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Rural Free Delivery

Stylized Rural Free Delivery Mural

Prior to the 1890s, people in rural areas had to either travel miles to collect their mail at designated post offices or pay private carriers for delivery. Local postal offices were often located in a community’s general store, so travelling to pick up mail wasn’t a terrible hardship…if the weather wasn’t bad, you could take a day away from the farm, were well enough to travel, and not expecting an urgent delivery!

The idea that rural residents should enjoy free daily mail delivery just as people in cities did was first discussed since the 1880s. After all, most Americans lived in rural areas at the time, the argument went, why should they enjoy lesser service than the minority? Many groups favored the introduction of rural delivery, including owners of large, city-based stores who wanted mail-order purchasing to catch on!


Opponents included owners of the large express delivery companies, local merchants who ran post office counters in their shops, and politicians who feared that rural free delivery would bankrupt the federal government.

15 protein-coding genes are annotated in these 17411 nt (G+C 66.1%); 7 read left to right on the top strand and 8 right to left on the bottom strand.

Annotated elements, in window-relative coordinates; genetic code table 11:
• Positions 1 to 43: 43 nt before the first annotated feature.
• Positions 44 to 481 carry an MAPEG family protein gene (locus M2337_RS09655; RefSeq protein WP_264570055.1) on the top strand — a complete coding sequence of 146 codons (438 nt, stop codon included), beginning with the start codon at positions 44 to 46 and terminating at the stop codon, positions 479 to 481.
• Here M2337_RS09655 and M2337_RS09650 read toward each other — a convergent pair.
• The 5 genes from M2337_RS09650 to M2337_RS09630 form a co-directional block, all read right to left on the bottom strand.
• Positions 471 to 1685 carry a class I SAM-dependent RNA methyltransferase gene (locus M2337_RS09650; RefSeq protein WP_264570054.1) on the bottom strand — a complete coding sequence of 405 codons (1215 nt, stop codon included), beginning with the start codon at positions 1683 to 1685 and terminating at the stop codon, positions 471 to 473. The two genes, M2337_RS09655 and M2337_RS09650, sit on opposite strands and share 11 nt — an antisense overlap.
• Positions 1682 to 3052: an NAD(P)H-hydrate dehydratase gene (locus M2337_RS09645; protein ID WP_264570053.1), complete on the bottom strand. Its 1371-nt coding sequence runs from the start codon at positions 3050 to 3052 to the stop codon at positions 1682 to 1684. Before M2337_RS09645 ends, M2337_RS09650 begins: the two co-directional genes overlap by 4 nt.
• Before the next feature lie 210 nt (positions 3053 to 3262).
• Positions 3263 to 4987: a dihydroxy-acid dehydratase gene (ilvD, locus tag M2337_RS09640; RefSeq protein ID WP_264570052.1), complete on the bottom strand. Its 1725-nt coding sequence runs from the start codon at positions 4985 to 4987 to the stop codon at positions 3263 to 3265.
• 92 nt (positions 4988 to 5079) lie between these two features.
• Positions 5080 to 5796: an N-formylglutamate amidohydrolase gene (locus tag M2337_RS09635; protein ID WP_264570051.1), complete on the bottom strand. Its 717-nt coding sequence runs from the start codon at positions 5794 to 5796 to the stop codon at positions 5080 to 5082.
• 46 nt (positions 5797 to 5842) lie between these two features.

Finally, in 1896—thirty-three years after mail service in urban areas began—the Post Office introduced an experimental program of Rural Free Delivery in Jefferson County, West Virginia. Later that year, RFD became a Congressionally mandated federal service. Implementing the service was a massive undertaking, but routes spread quickly. Parcel Post was introduced in 1913, adding delivery of newspapers and magazines and leading to a nationwide boom in catalog sales. In Butler County, by 1916 there were over 60 rural postal routes operating out of several dozen offices.

Mural Details




Sonny Franks & Julie Bertrand

Butler Co. Historical Society

204 N Main St, Butler, PA

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